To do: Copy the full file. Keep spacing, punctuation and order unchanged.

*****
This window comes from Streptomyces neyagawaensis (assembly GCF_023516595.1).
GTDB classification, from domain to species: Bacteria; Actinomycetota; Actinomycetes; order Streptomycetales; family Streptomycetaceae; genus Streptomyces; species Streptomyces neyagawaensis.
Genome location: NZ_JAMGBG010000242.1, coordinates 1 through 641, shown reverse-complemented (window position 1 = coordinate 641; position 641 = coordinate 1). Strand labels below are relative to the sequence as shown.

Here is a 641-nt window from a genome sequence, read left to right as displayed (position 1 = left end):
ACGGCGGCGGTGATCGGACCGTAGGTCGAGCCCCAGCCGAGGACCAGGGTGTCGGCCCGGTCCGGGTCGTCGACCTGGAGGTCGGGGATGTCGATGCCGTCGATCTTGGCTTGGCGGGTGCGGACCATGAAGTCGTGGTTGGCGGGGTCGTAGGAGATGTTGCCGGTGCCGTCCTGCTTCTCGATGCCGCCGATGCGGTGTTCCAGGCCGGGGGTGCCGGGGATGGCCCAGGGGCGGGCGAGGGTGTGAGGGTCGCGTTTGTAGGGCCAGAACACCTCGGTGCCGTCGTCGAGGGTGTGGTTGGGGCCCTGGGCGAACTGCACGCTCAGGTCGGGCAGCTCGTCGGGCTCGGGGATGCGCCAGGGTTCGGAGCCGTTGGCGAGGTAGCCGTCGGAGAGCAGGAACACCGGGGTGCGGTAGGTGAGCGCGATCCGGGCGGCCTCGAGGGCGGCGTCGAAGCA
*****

This window comes from Streptomyces neyagawaensis (assembly GCF_023516595.1).
GTDB classification, from domain to species: Bacteria; Actinomycetota; Actinomycetes; order Streptomycetales; family Streptomycetaceae; genus Streptomyces; species Streptomyces neyagawaensis.
Genome location: NZ_JAMGBG010000242.1, coordinates 1 through 641, shown reverse-complemented (window position 1 = coordinate 641; position 641 = coordinate 1). Strand labels below are relative to the sequence as shown.

Here is a 641-nt window from a genome sequence, read left to right as displayed (position 1 = left end):
ACGGCGGCGGTGATCGGACCGTAGGTCGAGCCCCAGCCGAGGACCAGGGTGTCGGCCCGGTCCGGGTCGTCGACCTGGAGGTCGGGGATGTCGATGCCGTCGATCTTGGCTTGGCGGGTGCGGACCATGAAGTCGTGGTTGGCGGGGTCGTAGGAGATGTTGCCGGTGCCGTCCTGCTTCTCGATGCCGCCGATGCGGTGTTCCAGGCCGGGGGTGCCGGGGATGGCCCAGGGGCGGGCGAGGGTGTGAGGGTCGCGTTTGTAGGGCCAGAACACCTCGGTGCCGTCGTCGAGGGTGTGGTTGGGGCCCTGGGCGAACTGCACGCTCAGGTCGGGCAGCTCGTCGGGCTCGGGGATGCGCCAGGGTTCGGAGCCGTTGGCGAGGTAGCCGTCGGAGAGCAGGAACACCGGGGTGCGGTAGGTGAGCGCGATCCGGGCGGCCTCGAGGGCGGCGTCGAAGCA